Roxham Road: A Breach to Save Lives

14 March 2023|JRS Canada

credit photo: Segon Torra
By arguing over legalities and resources, we fail to see the humanity in the lives of these refugee claimants.

During this season of Lent, I would invite you to consider what it means to extend your hand to refugee claimants.

The Bible tells us the story of a man who was beaten by thieves along the way and left for dead on the side of the road. Many people passed by him, but no one dared to come to his aid except a man, a Samaritan. This Samaritan gave him first aid, carried him to an inn and paid for his care, room and board so that the wounded man could recover his health. This Samaritan came to the aid of a stranger out of compassion. For us, accompanying an asylum seeker has the same meaning as this parable. We become aware of the common humanity that inhabits us all.

The issue of refugee claimants (or asylum seekers as they are called in the United States) is again making headlines.  This is mainly because there has been a significant increase of people claiming refugee status at the Roxham Road irregular border crossing which is at the border of New York State and the province of Québec. The reason why refugee claimants cross the border irregularly is because of the Safe Third Country Agreement (STCA) between Canada and the United States.  This agreement basically states that a person claiming refugee status must do so in the first country of arrival.  However, the agreement applies only to official border crossings.  Someone who therefore arrived first in the United States and then wishes to go to Canada must enter Canada at an irregular border crossing.  This will allow him or her to make a refugee claim in Canada.

In the coming months, the Supreme Court of Canada will decide on the fate of the STCA.  The STCA is based on the premise that Canada and the United States are both safe countries for people claiming refugee status.  However, there are some people and organizations who have argued that the United States is not safe for certain refugee claimants and the STCA must be abolished because of that.  The abolishment of the STCA would allow refugee claimants to arrive at an official border entry point to claim refugee status. There have also been calls by certain politicians to shut down Roxham Road and to expand the STCA to include the whole border and not just official border crossings.  This would require border authorities to monitor the whole border.  That would be impossible.  Anybody involved in border patrol at the Canadian/U.S. border would ascertain this.  Others have said we have to curb the irregular crossings since we do not have the resources to accommodate all of those who are seeking protection.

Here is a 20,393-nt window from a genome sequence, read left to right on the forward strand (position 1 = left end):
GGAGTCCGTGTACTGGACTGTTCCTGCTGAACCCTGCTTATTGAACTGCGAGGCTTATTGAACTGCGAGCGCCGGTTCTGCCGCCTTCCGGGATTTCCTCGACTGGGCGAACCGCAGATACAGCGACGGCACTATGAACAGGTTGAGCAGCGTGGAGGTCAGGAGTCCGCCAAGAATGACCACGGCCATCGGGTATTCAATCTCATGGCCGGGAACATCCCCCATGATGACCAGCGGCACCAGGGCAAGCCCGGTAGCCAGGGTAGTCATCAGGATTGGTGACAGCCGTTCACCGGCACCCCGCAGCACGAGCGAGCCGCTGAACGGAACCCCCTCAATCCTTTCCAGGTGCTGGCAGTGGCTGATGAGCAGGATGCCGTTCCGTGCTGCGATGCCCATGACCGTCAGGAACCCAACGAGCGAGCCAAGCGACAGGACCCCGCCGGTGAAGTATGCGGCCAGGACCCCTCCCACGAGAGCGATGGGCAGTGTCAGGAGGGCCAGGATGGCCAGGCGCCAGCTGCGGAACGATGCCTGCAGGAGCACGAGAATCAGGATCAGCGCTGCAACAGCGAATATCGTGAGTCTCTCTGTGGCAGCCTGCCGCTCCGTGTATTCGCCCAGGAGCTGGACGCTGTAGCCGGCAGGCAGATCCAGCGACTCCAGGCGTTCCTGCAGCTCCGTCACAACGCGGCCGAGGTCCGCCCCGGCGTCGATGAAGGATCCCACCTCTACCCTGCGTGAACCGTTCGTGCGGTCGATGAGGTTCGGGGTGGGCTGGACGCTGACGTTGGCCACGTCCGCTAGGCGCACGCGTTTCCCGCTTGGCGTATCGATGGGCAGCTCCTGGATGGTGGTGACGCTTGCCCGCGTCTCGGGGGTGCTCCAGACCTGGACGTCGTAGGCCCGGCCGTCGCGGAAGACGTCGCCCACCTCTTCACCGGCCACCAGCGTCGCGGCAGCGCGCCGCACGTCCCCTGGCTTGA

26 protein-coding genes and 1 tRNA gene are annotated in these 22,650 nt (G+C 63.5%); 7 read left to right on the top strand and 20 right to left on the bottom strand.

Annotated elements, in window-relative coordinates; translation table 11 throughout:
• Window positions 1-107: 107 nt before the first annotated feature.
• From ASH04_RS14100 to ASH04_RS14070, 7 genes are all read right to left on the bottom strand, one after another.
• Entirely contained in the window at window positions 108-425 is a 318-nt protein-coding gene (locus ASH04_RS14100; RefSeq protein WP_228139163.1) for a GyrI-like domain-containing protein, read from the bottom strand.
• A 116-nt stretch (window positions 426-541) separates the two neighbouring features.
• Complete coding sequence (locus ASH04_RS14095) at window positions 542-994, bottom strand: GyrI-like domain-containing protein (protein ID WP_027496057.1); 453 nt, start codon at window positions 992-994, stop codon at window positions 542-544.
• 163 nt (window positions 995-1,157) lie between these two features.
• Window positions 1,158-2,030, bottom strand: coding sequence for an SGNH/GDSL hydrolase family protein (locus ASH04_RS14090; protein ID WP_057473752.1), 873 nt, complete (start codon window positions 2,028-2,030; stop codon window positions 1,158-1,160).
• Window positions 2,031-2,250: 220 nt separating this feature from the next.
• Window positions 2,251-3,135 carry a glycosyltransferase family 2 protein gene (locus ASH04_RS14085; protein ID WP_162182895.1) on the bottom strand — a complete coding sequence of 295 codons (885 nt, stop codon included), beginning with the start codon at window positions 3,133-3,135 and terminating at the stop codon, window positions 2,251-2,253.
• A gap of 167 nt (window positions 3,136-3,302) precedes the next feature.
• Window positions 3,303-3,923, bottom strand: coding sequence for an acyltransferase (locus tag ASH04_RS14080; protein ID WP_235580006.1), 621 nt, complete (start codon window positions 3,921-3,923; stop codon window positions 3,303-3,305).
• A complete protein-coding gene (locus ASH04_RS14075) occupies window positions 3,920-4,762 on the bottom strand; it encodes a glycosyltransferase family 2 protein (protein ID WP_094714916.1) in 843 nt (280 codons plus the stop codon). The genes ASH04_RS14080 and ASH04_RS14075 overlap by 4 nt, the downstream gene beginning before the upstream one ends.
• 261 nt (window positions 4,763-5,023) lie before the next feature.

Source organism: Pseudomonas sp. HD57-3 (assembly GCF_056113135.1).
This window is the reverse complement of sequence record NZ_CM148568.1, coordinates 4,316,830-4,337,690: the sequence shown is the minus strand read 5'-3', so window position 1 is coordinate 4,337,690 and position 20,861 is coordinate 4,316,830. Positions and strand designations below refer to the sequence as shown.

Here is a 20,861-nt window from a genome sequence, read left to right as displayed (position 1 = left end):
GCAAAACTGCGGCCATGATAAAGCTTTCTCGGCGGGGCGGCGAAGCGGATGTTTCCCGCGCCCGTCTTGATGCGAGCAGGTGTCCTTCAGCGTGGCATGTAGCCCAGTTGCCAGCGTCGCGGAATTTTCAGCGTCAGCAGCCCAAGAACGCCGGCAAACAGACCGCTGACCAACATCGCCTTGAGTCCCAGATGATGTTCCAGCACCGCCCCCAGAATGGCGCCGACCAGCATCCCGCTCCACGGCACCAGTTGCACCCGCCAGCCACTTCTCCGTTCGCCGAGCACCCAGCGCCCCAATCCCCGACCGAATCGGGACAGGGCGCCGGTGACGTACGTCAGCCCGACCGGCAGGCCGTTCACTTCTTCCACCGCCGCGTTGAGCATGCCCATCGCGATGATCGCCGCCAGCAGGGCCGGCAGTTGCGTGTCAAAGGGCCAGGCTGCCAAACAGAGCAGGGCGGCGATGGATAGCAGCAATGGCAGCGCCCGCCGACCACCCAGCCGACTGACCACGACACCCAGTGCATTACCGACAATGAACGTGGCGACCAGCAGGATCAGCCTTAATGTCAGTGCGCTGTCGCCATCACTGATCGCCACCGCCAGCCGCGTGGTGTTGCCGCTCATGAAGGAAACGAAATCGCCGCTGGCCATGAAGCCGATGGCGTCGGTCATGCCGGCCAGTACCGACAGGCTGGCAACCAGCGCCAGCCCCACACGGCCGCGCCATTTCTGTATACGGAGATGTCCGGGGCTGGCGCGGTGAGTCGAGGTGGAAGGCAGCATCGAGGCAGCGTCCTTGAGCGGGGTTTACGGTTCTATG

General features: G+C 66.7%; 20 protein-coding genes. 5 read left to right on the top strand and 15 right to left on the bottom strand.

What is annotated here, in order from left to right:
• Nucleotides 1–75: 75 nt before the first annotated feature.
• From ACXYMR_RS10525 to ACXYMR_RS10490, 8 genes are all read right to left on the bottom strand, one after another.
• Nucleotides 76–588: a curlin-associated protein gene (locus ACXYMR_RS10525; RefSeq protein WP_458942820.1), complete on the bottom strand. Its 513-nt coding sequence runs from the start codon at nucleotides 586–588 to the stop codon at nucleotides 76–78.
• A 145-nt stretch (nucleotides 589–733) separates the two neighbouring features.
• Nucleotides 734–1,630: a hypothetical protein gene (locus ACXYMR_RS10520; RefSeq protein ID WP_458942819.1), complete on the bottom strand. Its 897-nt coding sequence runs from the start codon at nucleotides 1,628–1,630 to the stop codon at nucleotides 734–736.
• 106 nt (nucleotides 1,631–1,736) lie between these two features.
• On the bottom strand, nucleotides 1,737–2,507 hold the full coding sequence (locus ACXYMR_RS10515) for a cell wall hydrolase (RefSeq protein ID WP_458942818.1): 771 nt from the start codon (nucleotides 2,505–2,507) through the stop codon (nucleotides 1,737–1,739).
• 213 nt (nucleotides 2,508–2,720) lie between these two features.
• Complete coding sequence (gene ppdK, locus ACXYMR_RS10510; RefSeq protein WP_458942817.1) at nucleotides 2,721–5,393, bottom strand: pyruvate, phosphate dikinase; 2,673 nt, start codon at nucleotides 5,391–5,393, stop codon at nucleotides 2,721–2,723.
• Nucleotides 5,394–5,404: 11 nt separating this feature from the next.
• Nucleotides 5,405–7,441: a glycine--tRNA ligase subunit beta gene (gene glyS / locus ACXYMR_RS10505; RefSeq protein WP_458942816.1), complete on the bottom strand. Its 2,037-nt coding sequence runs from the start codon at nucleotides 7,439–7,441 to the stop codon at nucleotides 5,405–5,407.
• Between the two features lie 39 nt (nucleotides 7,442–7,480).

The abundance or lack of resources always comes down to a question of our willingness as a society to look after those who are in need.  Canada has an abundance of resources that it simply does not tap into.  If there was a true willingness on the part of our governments, we could curb and stop tax evasion by the wealthiest members of our society.  That alone would go a long way in helping the ones in need. By arguing over legalities and resources, we fail to see the humanity in the lives of these refugee claimants. A humanity that, at the core, is a humanity that we all share; we simply forget it since we live in this rich country that is called Canada.  We do not experience what it is like to live under gang rule in Haiti; we do not know what it is like to live in Nigeria where to be a gay person is punishable by 14 years in prison; we do not know what it is like to be a woman in Saudi Arabia who cannot be seen in public without a male guardian; we do not experience the constant fear that a Ukrainian child goes through when there are night raids in his or her community; we don’t even know what it is like to be an Indigenous person whose community is under a boil water advisory.

It is only when we meet these people and start putting ourselves in their shoes that we will start to understand, to truly understand in our gut, the terrible experiences that have forced them to flee their homes and their countries.  As people who live in a wealthy country, we have a choice:  we can choose to build walls to try to prevent people from coming to Canada, keep our wealth to ourselves and allow others to suffer, and in some cases, perish; or we can choose to build bridges, to welcome those who have fled intolerable situations and share what we have which will make us better persons.  The choice is ours.  Let that choice be made in light of the Good Samaritan Parable and our shared humanity.

Norbert Piché, JRS Country Director, Canada